"People always ask: 'Do you intentionally make your place prettier or Instagrammable?' It's sort of like a by-product, to get a pretty space with food. At the end of the day, if it's pretty but it doesn't taste good, even if people post photos, it's going to come with a bad review," said Mr Tan.
In designing Curious Palette, located in an old shophouse along Prinsep Street, Mr Tan said he did not aim to make it marketable - even though it has been touted as a "food Instagrammer's paradise".
"Yes, we designed it to be pretty, but we didn't expect it to be: 'It's pretty so therefore it's Instagrammable and therefore we get all sorts of marketing from this'," Mr Tan said.
Curious Palette has been touted as a "food Instagrammer's paradise". (Photo: Nisha Karyn)
Instead of banking solely on marketing dollars, Patissez Singapore also prefers to let photos do the talking. Its “Freakshakes” – giant milkshakes in jugs slathered with whipped cream and other toppings such as pretzels, cake and ice cream sandwiched in a cookie – first burst onto the scene in 2015 at its original outlet in Canberra, Australia.
Since then, it has expanded beyond Down Under, first to Kuala Lumpur and now to the city-state, with plans to open a third overseas outlet in the region in the next few months.
"That's how it works in this generation. Word of mouth is still powerful, but a picture says a thousand words. So when people see a picture and they share it with their friends ... that is where we get more people coming in," said Mr Teo Seng Loong, the cafe's general manager.
Patissez Singapore's steak with fries. (Photo: Nisha Karyn)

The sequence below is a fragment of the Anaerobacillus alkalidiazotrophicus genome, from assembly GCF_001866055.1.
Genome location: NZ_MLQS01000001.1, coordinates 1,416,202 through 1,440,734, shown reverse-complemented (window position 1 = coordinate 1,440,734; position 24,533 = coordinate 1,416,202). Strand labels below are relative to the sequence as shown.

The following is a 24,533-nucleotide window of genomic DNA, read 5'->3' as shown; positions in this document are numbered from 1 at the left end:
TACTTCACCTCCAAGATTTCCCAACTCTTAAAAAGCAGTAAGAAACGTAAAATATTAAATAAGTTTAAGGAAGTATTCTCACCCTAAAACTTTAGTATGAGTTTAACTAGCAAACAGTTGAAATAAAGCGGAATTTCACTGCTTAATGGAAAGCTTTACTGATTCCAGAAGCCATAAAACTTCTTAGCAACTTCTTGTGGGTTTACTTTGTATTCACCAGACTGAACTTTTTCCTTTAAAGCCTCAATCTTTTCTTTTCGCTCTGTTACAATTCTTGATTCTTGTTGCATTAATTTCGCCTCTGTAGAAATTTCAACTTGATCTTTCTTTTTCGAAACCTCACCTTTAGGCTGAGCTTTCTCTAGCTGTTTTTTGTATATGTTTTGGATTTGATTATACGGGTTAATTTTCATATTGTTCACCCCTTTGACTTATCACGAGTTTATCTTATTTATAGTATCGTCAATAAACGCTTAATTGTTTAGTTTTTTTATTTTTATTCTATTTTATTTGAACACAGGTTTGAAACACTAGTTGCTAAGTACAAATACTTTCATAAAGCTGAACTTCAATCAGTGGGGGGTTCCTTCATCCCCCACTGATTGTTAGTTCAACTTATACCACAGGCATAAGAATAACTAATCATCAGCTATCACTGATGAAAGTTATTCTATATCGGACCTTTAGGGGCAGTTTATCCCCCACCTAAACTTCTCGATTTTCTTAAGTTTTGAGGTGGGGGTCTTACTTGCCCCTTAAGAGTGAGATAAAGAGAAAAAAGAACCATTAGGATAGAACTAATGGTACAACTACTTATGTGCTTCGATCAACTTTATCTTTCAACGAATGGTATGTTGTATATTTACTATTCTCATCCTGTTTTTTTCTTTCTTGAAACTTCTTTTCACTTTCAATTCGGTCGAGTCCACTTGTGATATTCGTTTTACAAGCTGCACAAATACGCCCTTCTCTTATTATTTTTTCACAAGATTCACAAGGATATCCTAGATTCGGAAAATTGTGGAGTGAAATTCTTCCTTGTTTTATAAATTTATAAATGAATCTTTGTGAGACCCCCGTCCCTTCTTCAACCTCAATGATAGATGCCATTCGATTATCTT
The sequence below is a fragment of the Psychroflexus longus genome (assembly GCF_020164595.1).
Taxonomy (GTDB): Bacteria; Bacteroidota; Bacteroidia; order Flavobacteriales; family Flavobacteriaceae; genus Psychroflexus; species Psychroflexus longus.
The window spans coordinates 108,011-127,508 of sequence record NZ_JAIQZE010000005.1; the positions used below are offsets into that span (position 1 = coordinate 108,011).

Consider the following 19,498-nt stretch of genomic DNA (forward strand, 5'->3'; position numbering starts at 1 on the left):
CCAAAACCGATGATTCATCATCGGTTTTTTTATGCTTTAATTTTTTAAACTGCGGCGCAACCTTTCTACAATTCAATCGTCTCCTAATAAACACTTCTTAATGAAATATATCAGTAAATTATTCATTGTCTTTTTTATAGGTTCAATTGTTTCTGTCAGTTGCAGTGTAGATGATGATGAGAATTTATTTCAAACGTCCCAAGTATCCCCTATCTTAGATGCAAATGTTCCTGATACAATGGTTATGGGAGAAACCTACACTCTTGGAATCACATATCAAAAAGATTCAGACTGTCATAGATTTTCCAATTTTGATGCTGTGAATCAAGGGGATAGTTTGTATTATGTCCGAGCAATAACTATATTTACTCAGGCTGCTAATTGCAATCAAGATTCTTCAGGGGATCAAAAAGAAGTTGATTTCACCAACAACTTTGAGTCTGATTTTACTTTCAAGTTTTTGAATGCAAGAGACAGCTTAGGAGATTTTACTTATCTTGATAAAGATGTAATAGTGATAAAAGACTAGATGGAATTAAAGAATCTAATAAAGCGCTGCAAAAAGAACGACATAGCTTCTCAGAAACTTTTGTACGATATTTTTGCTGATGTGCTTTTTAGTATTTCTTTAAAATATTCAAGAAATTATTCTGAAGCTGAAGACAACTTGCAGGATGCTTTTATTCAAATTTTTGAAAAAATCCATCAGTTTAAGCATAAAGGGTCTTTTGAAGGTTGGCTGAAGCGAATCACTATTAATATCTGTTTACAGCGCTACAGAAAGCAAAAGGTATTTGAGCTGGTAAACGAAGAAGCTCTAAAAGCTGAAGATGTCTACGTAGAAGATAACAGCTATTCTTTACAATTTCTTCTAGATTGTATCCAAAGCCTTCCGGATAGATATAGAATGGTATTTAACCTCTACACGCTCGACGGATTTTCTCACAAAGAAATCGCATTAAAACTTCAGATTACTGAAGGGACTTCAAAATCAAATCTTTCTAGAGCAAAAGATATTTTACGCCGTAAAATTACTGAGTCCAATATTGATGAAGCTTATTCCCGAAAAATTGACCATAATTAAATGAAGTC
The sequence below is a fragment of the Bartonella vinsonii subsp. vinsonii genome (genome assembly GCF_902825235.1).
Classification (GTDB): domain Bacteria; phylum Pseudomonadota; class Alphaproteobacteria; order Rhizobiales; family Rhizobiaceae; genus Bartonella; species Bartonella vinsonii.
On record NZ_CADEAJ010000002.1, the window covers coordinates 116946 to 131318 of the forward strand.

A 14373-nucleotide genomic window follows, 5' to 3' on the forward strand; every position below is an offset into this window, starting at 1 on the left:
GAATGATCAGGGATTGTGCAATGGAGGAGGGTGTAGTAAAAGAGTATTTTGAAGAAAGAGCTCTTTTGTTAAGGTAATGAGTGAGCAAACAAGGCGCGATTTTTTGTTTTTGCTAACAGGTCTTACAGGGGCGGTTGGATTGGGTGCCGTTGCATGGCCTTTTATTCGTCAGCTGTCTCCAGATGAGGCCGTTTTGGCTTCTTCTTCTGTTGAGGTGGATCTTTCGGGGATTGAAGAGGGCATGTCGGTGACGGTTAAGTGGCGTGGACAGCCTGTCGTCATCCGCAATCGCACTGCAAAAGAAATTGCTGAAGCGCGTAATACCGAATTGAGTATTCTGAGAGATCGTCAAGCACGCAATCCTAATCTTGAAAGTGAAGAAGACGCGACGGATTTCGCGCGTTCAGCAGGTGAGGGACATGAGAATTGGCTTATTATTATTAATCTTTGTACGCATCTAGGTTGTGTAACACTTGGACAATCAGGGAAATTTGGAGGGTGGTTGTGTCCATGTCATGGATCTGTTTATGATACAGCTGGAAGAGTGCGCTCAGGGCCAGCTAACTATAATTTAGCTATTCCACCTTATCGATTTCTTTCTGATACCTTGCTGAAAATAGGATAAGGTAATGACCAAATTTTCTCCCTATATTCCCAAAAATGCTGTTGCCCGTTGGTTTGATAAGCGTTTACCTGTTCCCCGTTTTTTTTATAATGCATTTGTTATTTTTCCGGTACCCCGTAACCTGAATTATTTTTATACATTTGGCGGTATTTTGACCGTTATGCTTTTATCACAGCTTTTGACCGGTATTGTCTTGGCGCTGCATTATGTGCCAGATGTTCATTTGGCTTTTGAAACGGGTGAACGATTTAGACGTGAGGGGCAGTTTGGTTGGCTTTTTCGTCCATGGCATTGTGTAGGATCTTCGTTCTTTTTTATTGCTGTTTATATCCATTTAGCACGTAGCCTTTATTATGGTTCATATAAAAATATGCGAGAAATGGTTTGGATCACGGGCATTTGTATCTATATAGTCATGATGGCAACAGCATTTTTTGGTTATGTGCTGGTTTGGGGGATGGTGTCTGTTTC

CUSTOMER IS (STILL) KING
While maintaining a good online reputation is important, Asst Prof Chen said the solution to long-term sustainability lies in how a cafe positions itself - and being consistent in meeting a customer's value proposition.
"It could be superior customer service standards, the atmosphere and ambience at the cafe, the philosophy behind the food being served, quality of the food/beverage offerings or experiences provided by the cafe that cannot be found elsewhere," she explained.
French toast with blackberry and raspberry coulis and vanilla ice cream at Builders at Sims. (Photo: Nisha Karyn)
Those in the hospitality industry said it is all about creating an experience for the customer from the moment they walk through the doors.
"The beginning of any space has to be about the customer," said Mr Andrew Lek, director of 2 Degrees North Coffee, which runs the cafe Populus.
Mr Lek said the details matter in creating a “complete experience”. Populus’ coffee cups are made by a local ceramic artist, while both lighting and textures of the walls also play a part in making customers feel “at home”.
Good customer service also plays a big part in bringing customers back. While Strangers' Reunion's Ryan Tan takes coffee seriously, he started his cafe with the aim of building relationships.
"I told my staff to create an environment where friends leave feeling closer to each other," said the three-time Singapore national barista champion, referring to the cafe's name.